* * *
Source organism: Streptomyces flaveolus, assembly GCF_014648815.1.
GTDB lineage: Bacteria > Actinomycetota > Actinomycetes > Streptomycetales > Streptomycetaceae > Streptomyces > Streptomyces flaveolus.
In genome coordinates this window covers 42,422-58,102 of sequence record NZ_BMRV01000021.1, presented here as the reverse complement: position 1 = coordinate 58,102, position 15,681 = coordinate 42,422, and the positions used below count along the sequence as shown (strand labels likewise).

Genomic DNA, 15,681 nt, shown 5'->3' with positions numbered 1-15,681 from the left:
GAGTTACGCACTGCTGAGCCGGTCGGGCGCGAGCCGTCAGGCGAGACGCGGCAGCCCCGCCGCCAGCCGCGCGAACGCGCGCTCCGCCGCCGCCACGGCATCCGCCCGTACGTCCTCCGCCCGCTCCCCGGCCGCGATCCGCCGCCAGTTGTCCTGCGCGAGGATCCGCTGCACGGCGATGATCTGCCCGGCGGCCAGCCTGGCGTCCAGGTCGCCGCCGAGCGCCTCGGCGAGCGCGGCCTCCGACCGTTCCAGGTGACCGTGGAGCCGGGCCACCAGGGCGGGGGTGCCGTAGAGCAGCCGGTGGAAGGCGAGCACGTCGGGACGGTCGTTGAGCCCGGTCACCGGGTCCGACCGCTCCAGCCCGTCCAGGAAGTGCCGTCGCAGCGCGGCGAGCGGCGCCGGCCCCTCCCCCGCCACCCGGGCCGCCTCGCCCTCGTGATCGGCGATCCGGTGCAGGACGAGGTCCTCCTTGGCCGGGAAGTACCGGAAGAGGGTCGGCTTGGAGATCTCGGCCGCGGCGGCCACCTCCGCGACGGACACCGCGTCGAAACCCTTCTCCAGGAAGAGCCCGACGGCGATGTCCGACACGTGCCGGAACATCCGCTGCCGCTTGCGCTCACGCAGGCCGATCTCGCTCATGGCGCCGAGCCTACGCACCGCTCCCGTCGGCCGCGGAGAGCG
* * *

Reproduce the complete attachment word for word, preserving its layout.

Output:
Source organism: Streptomyces flaveolus, assembly GCF_014648815.1.
GTDB lineage: Bacteria > Actinomycetota > Actinomycetes > Streptomycetales > Streptomycetaceae > Streptomyces > Streptomyces flaveolus.
In genome coordinates this window covers 42,422-58,102 of sequence record NZ_BMRV01000021.1, presented here as the reverse complement: position 1 = coordinate 58,102, position 15,681 = coordinate 42,422, and the positions used below count along the sequence as shown (strand labels likewise).

Genomic DNA, 15,681 nt, shown 5'->3' with positions numbered 1-15,681 from the left:
GAGTTACGCACTGCTGAGCCGGTCGGGCGCGAGCCGTCAGGCGAGACGCGGCAGCCCCGCCGCCAGCCGCGCGAACGCGCGCTCCGCCGCCGCCACGGCATCCGCCCGTACGTCCTCCGCCCGCTCCCCGGCCGCGATCCGCCGCCAGTTGTCCTGCGCGAGGATCCGCTGCACGGCGATGATCTGCCCGGCGGCCAGCCTGGCGTCCAGGTCGCCGCCGAGCGCCTCGGCGAGCGCGGCCTCCGACCGTTCCAGGTGACCGTGGAGCCGGGCCACCAGGGCGGGGGTGCCGTAGAGCAGCCGGTGGAAGGCGAGCACGTCGGGACGGTCGTTGAGCCCGGTCACCGGGTCCGACCGCTCCAGCCCGTCCAGGAAGTGCCGTCGCAGCGCGGCGAGCGGCGCCGGCCCCTCCCCCGCCACCCGGGCCGCCTCGCCCTCGTGATCGGCGATCCGGTGCAGGACGAGGTCCTCCTTGGCCGGGAAGTACCGGAAGAGGGTCGGCTTGGAGATCTCGGCCGCGGCGGCCACCTCCGCGACGGACACCGCGTCGAAACCCTTCTCCAGGAAGAGCCCGACGGCGATGTCCGACACGTGCCGGAACATCCGCTGCCGCTTGCGCTCACGCAGGCCGATCTCGCTCATGGCGCCGAGCCTACGCACCGCTCCCGTCGGCCGCGGAGAGCG